So, it's Ground Hog Day! Did the Punxatauny Phil see his shadow? How much more winter will there be in the US? Obviously, my mind has turned to mundane things today.
I have also been thinking about feet. Since I live in a place there many roads and paths are dirt and it is the dry season, there is lots of dust. I can just imagine what the dust was like in Jesus’ time in Galilee and Judea – desert areas with no paved roads. No wonder the Bible talks about washing feet.
I have found that I need wash my feet at the end of the day before I got to bed. They are filthy, true and need to be cleaned, but feet-washing is relaxing and calming, especially when I then rub in some cream (to counteract the dryness.)
In Bible times, it was common to wash a traveler’s feet when s/he arrived at a destination. Imagine how dusty and dirty they would have been after walking long distances on unpaved roads. Imagine, too, how welcome and relaxing it would be. But who did the washing? Servants, no doubt, or a lowly person in the household. When Jesus washed the disciples’ feet, they protested. He insisted to indicate that our role as Christians is to serve others, not demand to be served by them. I can’t help but think of this scene as I regularly wash my feet.
I have a new appreciation for feet washing and what it symbolizes! (In the rainy season, there isn’t the dust, but there sure is a lot of mud. Feet still need to be washed!)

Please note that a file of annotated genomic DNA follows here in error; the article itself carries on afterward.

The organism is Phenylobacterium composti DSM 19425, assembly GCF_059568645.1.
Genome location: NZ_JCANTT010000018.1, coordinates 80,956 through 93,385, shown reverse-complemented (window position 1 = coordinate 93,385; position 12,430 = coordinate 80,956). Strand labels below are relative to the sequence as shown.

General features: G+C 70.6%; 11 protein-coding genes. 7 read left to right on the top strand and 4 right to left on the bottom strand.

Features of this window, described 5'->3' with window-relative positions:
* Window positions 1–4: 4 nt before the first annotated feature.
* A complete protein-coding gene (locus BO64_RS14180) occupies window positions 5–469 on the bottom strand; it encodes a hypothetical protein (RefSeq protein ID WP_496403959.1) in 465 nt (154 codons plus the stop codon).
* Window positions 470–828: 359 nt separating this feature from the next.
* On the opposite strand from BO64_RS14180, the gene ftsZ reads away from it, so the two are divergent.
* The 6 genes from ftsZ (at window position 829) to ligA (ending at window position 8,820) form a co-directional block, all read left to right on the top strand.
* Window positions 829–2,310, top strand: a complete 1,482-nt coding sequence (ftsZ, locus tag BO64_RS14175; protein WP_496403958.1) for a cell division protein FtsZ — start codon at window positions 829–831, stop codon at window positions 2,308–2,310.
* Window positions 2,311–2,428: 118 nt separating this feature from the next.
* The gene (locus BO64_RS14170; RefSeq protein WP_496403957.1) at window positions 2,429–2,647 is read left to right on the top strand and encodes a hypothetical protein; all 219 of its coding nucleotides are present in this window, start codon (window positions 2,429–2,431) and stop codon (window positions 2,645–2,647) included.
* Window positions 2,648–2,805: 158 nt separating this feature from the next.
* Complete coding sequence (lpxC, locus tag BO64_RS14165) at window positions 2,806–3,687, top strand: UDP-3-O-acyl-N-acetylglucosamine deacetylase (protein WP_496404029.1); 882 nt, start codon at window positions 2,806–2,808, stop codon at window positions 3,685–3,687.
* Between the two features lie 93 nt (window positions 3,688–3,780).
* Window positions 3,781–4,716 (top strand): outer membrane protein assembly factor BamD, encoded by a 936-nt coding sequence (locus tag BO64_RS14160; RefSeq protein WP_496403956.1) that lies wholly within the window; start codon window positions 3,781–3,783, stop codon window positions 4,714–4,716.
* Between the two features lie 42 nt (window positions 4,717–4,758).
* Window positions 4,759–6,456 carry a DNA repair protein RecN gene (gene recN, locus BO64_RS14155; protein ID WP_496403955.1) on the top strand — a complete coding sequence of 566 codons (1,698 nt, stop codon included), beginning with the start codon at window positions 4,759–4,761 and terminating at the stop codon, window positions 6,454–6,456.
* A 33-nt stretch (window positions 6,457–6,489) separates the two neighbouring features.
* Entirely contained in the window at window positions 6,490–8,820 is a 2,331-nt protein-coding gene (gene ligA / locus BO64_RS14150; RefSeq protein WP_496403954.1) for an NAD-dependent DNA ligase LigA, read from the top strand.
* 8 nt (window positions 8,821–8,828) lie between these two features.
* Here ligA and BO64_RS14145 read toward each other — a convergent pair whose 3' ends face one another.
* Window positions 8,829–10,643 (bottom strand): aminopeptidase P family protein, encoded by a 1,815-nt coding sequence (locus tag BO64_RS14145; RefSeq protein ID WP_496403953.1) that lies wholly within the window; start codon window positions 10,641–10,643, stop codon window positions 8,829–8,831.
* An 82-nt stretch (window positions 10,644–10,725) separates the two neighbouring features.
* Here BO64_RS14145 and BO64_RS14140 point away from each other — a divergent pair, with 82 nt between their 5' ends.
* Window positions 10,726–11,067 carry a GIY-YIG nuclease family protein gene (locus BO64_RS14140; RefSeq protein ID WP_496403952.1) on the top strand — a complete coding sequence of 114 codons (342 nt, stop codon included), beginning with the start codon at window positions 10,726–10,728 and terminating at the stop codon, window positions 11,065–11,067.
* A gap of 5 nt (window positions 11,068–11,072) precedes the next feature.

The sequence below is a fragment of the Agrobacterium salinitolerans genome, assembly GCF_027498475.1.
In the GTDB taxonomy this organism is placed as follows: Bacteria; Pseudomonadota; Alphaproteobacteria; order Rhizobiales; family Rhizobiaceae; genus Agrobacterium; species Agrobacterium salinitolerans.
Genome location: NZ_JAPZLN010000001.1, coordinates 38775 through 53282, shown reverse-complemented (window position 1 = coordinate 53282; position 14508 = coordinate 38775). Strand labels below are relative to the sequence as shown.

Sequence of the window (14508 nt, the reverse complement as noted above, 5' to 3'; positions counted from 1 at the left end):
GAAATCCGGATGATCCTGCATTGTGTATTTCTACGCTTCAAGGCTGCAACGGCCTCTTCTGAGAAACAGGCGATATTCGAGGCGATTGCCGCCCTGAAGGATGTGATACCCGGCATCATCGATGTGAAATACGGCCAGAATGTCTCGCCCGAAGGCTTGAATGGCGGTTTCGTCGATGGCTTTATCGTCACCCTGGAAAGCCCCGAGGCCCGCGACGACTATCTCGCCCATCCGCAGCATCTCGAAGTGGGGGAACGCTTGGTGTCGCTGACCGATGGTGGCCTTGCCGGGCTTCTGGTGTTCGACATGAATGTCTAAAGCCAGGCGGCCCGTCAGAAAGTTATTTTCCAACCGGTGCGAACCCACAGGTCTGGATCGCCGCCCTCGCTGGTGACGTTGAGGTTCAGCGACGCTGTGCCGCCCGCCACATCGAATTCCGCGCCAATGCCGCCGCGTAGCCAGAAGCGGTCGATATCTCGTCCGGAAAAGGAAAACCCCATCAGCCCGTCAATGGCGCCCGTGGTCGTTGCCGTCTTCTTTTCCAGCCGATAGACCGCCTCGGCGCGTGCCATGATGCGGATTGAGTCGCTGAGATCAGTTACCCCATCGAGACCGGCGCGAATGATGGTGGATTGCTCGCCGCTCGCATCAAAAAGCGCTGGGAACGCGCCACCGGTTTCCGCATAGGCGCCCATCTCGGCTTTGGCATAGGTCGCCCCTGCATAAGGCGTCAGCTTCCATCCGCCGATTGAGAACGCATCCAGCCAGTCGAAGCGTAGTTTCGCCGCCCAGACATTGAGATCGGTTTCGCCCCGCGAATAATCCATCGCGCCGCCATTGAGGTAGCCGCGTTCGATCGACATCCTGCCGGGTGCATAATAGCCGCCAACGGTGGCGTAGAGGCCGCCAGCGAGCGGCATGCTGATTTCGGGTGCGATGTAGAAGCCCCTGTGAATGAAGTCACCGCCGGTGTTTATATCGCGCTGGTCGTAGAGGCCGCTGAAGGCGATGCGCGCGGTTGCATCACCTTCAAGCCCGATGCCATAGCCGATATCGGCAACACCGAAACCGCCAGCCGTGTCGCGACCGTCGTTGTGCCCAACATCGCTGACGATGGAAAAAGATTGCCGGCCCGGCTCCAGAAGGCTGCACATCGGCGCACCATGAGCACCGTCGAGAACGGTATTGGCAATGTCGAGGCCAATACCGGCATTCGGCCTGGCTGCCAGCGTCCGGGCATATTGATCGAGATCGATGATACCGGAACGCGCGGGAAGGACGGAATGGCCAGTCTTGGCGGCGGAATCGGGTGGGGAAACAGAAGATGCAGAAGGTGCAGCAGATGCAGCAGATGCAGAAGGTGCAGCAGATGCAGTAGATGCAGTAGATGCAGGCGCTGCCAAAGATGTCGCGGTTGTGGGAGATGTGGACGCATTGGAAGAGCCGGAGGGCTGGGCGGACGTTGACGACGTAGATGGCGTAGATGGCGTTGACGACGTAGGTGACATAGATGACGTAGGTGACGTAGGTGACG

I have also been thinking about snakes. When I went to the Bible School for the morning meditation earlier this week, the director showed me the snake they had found and killed. It had been hiding in the small crack/hole by the entry door. They used gasoline to get it out and then burned it. One of the students said to be careful because the venom in the head was still dangerous. (Those of you who know about snakes, is that true?) I had no desire to touch it, but one of the other students poked it with a stick.
This is the first snake I have seen even though I know they are around. This is the (very good) reason that people keep the area around their houses clear of grass – snakes are less likely to be there and then get into the house! High grass during the rainy season gives them more places to hide, but they are obviously around during the dry season, too.
All of the first shipment of humanitarian aid (rice and oil) has arrived in Bouar. Getting the 2 truckloads across the border took time, but it’s now done. Patrick and Antoine have now been working to get it distributed. A drop in the bucket, but a very necessary drop.
Violence continues in the country although Baboua is calm again. Bouar is on one of the roads that heads north toward Tchad so it has had more looting problems as ex-Seleka have moved through the area. Bangui and other towns in that area (and along that main route north) continue to be plagued with many difficulties. Please continue to pray for peace. March 9 has been selected as a Sunday when all churches (and mosques) are asked to pray for the Central African Republic – its displaced people, those in fear in villages, the newly formed government, and the rebels and perpetrators of violence and looting. Add your voices, please.
Remember I wrote before about my theory of teleporting ants? I have more evidence… The water filter I have in the kitchen has several parts. The top part is filled with water that goes through the dome-like ceramic filter (and then other filters) to produce drinkable water. I have found ants on the top of the ceramic filter. How did they cross the moat of water to get there?? They can get into that part of the filter because the lid does not have a tight seal. I can understand dead ones that might have been in the water when I added more water so they floated onto the filter, but the live ones that are still crawling around?!? Teleportation. It has to be.